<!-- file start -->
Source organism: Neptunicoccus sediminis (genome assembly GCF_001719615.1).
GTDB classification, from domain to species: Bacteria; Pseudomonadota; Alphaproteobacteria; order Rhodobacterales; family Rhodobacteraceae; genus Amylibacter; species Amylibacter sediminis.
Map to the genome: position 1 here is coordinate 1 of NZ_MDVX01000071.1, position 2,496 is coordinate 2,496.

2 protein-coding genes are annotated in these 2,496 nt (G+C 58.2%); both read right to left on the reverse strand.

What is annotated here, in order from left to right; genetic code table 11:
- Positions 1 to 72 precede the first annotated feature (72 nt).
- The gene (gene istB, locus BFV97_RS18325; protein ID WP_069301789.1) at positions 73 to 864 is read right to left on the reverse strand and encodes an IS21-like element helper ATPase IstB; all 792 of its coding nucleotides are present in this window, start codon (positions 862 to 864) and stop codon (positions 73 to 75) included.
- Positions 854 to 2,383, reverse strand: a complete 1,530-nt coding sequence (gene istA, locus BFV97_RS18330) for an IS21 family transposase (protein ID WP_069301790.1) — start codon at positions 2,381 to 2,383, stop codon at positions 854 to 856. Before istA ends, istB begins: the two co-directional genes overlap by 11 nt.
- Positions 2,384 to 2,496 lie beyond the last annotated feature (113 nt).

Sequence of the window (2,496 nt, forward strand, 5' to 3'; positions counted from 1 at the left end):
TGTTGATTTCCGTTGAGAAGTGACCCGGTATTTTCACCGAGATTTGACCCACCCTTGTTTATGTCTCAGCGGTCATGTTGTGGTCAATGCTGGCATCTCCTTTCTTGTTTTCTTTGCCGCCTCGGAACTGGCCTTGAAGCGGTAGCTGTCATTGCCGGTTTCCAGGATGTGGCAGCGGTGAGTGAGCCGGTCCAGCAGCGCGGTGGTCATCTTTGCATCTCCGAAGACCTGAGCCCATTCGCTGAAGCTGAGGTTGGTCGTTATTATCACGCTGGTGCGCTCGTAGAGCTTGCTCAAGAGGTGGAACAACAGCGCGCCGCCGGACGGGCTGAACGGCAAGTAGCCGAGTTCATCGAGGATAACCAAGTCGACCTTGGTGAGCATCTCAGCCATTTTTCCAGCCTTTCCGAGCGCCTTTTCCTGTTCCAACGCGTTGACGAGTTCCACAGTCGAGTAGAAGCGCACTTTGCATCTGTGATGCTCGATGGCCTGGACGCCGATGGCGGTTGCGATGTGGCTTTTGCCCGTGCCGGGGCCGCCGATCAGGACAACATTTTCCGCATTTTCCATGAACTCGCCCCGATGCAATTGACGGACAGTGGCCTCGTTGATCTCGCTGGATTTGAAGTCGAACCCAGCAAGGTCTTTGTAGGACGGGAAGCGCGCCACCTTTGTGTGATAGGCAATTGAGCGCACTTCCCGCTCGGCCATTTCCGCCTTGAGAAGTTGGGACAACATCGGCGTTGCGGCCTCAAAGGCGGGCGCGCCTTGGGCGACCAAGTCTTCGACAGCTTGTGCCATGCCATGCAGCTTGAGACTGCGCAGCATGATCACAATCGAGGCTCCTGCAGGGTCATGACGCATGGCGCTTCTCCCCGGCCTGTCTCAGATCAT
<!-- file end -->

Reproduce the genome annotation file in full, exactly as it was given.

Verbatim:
Source organism: Neptunicoccus sediminis (genome assembly GCF_001719615.1).
GTDB classification, from domain to species: Bacteria; Pseudomonadota; Alphaproteobacteria; order Rhodobacterales; family Rhodobacteraceae; genus Amylibacter; species Amylibacter sediminis.
Map to the genome: position 1 here is coordinate 1 of NZ_MDVX01000071.1, position 2,496 is coordinate 2,496.

2 protein-coding genes are annotated in these 2,496 nt (G+C 58.2%); both read right to left on the reverse strand.

What is annotated here, in order from left to right; genetic code table 11:
- Positions 1 to 72 precede the first annotated feature (72 nt).
- The gene (gene istB, locus BFV97_RS18325; protein ID WP_069301789.1) at positions 73 to 864 is read right to left on the reverse strand and encodes an IS21-like element helper ATPase IstB; all 792 of its coding nucleotides are present in this window, start codon (positions 862 to 864) and stop codon (positions 73 to 75) included.
- Positions 854 to 2,383, reverse strand: a complete 1,530-nt coding sequence (gene istA, locus BFV97_RS18330) for an IS21 family transposase (protein ID WP_069301790.1) — start codon at positions 2,381 to 2,383, stop codon at positions 854 to 856. Before istA ends, istB begins: the two co-directional genes overlap by 11 nt.
- Positions 2,384 to 2,496 lie beyond the last annotated feature (113 nt).

Sequence of the window (2,496 nt, forward strand, 5' to 3'; positions counted from 1 at the left end):
TGTTGATTTCCGTTGAGAAGTGACCCGGTATTTTCACCGAGATTTGACCCACCCTTGTTTATGTCTCAGCGGTCATGTTGTGGTCAATGCTGGCATCTCCTTTCTTGTTTTCTTTGCCGCCTCGGAACTGGCCTTGAAGCGGTAGCTGTCATTGCCGGTTTCCAGGATGTGGCAGCGGTGAGTGAGCCGGTCCAGCAGCGCGGTGGTCATCTTTGCATCTCCGAAGACCTGAGCCCATTCGCTGAAGCTGAGGTTGGTCGTTATTATCACGCTGGTGCGCTCGTAGAGCTTGCTCAAGAGGTGGAACAACAGCGCGCCGCCGGACGGGCTGAACGGCAAGTAGCCGAGTTCATCGAGGATAACCAAGTCGACCTTGGTGAGCATCTCAGCCATTTTTCCAGCCTTTCCGAGCGCCTTTTCCTGTTCCAACGCGTTGACGAGTTCCACAGTCGAGTAGAAGCGCACTTTGCATCTGTGATGCTCGATGGCCTGGACGCCGATGGCGGTTGCGATGTGGCTTTTGCCCGTGCCGGGGCCGCCGATCAGGACAACATTTTCCGCATTTTCCATGAACTCGCCCCGATGCAATTGACGGACAGTGGCCTCGTTGATCTCGCTGGATTTGAAGTCGAACCCAGCAAGGTCTTTGTAGGACGGGAAGCGCGCCACCTTTGTGTGATAGGCAATTGAGCGCACTTCCCGCTCGGCCATTTCCGCCTTGAGAAGTTGGGACAACATCGGCGTTGCGGCCTCAAAGGCGGGCGCGCCTTGGGCGACCAAGTCTTCGACAGCTTGTGCCATGCCATGCAGCTTGAGACTGCGCAGCATGATCACAATCGAGGCTCCTGCAGGGTCATGACGCATGGCGCTTCTCCCCGGCCTGTCTCAGATCAT